Prem Singh Solo Exhibition in New Delhi August 9-19/11

Prem Singh Solo Show
Scheduled between
9 & 19 August, 2011
At Shridharani Gallery
Triveni Kala Sangam, New Delhi


All That Shines
Right from my childhood I was fascinated by the shining and sparkling things around. Embroidery done in zari, tilla, gotta-kinnãri, salma-sitãré added joy to the soul. A woman laden with jewellery held a special charm to me. Playing with the golden and silver sheets of paper was a pleasure. Decorating the walls with the painting of flowers and leaves in gold and silver was a passion for me. The use of such metallic colours on clay toys was a common phenomenon. The spirit of our fairs, festivals, customs and ceremonies glow through this. Shining gumbads and kalash of gurdwaras and mandirs reminded me of the divinely powers. Palaces embellished with gold and silver denuded royal charm and grandeur. In all such manifestations the only purpose that we see is that of decoration.

Art awakened in me at an early age. This inspired me to have a closer look on the works of art created in the East and the West over the centuries. Gold leafs or its ghot were used by Indian artists for painting of mukats, ornaments, garments, borders etc. in the art of miniature painting. Most of this art was produced under the patronage of Rajas and Maharajas so due consideration was accorded to their taste and liking.

The advent of modern era brought with it a new thinking which led to individual freedom. This newly acquired autonomy culminated into a new sensibility and gave the modern period a distinct identity. Though this autonomy was opposed by the then conventional thinking yet it could not stop the surge of creativity. The works of modern art though seen in ornamental frames in earlier times did reflect on the traditional mentality but it soon disappeared. Here in India the use of gold and silver in our Mughal, Rajput and Pahari kalam was very realistic.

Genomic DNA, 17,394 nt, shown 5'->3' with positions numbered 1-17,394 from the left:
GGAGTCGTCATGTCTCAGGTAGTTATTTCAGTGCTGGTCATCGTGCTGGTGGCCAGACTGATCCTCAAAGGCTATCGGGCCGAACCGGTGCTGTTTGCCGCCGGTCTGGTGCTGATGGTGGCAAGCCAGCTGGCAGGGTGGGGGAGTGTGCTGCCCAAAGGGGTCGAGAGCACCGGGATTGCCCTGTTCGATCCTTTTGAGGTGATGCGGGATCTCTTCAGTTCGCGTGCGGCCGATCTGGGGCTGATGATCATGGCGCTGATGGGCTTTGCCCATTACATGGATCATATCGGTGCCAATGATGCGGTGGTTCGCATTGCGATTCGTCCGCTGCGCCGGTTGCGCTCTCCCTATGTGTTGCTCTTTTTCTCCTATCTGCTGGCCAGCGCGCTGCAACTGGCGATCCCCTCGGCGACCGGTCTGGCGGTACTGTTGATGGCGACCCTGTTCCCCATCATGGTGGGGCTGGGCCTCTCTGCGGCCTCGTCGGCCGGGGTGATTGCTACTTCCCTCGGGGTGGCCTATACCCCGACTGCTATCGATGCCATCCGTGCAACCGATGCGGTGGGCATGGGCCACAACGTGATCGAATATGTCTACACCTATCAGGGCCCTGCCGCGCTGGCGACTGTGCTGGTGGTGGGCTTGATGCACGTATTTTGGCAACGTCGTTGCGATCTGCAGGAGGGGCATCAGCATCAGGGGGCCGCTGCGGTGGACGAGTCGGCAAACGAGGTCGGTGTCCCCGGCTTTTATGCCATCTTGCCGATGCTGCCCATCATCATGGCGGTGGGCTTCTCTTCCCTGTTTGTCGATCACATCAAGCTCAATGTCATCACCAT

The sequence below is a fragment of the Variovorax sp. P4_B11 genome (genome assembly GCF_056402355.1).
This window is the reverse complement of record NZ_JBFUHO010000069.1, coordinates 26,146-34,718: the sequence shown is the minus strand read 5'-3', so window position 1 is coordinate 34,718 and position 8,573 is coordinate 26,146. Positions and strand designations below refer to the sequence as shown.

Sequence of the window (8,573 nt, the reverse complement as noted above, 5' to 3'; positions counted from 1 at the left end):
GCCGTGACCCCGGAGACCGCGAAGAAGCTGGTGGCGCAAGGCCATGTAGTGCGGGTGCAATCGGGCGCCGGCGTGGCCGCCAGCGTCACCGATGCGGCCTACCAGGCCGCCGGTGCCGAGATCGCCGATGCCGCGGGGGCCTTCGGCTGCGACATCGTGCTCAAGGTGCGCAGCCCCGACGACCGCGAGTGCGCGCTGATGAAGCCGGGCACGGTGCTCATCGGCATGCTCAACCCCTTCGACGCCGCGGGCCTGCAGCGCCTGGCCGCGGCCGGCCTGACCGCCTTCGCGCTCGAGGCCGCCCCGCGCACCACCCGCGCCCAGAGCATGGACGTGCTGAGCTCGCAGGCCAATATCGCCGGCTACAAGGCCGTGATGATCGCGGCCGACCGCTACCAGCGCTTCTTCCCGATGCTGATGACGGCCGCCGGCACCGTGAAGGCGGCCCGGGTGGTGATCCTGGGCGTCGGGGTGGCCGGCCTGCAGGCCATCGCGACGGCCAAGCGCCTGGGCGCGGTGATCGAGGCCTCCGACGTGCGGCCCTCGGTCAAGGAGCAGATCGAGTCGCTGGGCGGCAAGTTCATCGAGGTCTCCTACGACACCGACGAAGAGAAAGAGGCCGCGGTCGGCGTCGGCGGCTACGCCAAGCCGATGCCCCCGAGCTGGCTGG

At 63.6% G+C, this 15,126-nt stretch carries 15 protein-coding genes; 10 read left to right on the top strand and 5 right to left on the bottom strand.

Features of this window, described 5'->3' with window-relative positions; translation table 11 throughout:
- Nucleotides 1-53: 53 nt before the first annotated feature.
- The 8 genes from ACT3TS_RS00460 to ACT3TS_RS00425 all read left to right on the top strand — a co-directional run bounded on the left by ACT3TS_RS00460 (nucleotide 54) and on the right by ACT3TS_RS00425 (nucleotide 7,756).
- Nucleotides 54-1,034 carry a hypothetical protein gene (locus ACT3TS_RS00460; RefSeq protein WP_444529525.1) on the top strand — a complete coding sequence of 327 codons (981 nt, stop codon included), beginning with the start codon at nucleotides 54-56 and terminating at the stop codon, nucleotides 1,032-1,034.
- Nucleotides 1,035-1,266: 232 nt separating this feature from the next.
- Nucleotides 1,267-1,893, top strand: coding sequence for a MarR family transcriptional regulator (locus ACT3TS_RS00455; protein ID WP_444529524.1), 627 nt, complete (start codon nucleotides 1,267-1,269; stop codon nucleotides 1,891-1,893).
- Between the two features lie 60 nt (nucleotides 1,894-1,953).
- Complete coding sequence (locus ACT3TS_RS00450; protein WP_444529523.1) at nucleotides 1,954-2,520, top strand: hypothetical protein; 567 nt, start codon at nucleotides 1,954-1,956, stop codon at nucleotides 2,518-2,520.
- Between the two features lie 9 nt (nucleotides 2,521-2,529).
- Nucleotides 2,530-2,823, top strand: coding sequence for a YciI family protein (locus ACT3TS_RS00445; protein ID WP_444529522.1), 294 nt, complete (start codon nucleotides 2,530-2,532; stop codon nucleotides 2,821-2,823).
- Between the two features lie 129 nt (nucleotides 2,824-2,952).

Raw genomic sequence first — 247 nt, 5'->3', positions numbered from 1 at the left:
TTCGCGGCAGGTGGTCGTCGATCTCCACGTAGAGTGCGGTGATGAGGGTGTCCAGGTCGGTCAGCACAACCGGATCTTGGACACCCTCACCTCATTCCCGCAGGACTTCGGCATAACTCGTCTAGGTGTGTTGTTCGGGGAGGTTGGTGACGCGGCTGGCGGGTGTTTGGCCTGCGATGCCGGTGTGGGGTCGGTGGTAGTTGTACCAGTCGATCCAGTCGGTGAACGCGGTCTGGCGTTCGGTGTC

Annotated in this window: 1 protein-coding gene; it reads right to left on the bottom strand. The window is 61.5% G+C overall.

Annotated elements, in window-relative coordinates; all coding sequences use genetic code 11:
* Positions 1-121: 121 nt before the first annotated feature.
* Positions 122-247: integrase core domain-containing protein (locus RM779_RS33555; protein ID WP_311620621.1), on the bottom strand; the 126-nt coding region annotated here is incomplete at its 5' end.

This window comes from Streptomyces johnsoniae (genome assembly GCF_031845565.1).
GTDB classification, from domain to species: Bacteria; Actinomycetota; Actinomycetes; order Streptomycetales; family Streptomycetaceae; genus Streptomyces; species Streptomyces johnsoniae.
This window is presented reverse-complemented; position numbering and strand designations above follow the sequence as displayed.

All this made me think about the use of gold, silver, copper and bronze beyond its conventional use and explore the tremendous possibilities hidden in these colours. This was also a part of my nature and also in my desire. Moreover the inspiration of my art lies in nature and its eternal music. While enjoying this eternal music I approach my canvas to sing my song on it. The whiteness of the canvas is scary to me. To ward off the scariness I fill up the canvas with just one colour. That colour could be any. In the process I discover in the web of my brush strokes a new rhythm lying beneath them. In such a vast array of strokes I record or register or compose by outlining them with charcoal. Soon my canvas wears a web of different tunes and tones.

In my new canvases the viewer would find the play of colours – gold, silver, copper, bronze and pearl – in as varied a manner as possible. Like the shine of the sun and the moonlit change the day and night into a spectrum of different emotions and feelings thus evoking a special mood, colour and music to each one of them. I try to evoke the same through the shine and sparkle of my colours. An organic feel of the silent activity of nature, intensive chirping of the birds in the low light of morning and evening, the transcendental music of light – all this and much more is an integral part of my creative quest. Light plays in my painting. And in this play the changing tones, textures, hues and shades create a Rãgamala of its own. And in the shine and sparkle of this visual Rãgamala I not only experience my childhood but also the realisation of my own growth.
Prem Singh

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Punjabi Artists and Photographers at Uddari Art

Uddari Art Exhibition, the blog, began August 23rd with Shahid Mirza’s ‘kala Mainda Bhes’; and, in just over three months we already have the pleasure of viewing the work of over fifteen professional painters and photographers of Punjabi origin.

From Lahore, Chandigarh, New Delhi, London and Wales, our artists offer us unique styles, diverse forms and individual perspectives. The Creators deliver us our Punjab in images of color, and black and white; in paint and photography. Real and the unreal; pleasures and pain.
1. Kanwal Dhaliwal
2. Ayesha Farooq
3. Satish Gujral
4. Navpreet Kaur
5. Pran Nath Mago
6. Shahid Mirza
7. Sidharth
8. SL Parasher
9. Iqbal Rasheed
10. Prem Singh
1. Amarjit Chandan
2. Marek Jakubowski
3. Diwan Manna
4. Subhash Parihar
5. Gurvinder Singh
6. Prem Singh

View works displayed in the following themes:
– Modern Art by Punjabis
– City Spirit: Shahr Aatma
– Partition: The Punjab 1947
– Punjab Landscape
– People Punjab: Portraits and Groups
– Windows, Doors and Dwellings

Fauzia Rafique

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Hamraz Ahsan’s Poem, Diwan Manna’s Photo Art, Cultural Events

Read Punjabi poem ‘Kaal’ Famine by London-based Poet/Columnist Hamraz Ahsan in Punjabi Poems.

Uddari Art presents Diwan Manna’s photos in Modern Art by Punjabis.

Cultural Events Page at Uddari has information on SADA-E SARHAD (Music from across the border), New Delhi, Sept 1-2, a book launch Nirlajj Relase in Vancouver, Sep 6/08, an art exhibition launch ‘The Punjab: Moving Journeys’, London, Sept 9–Nov 27, and a VASL initiative the South Asian Project, Six Degrees Of Separation Exhibition and OddSpaces Project, 4-20 09/08.

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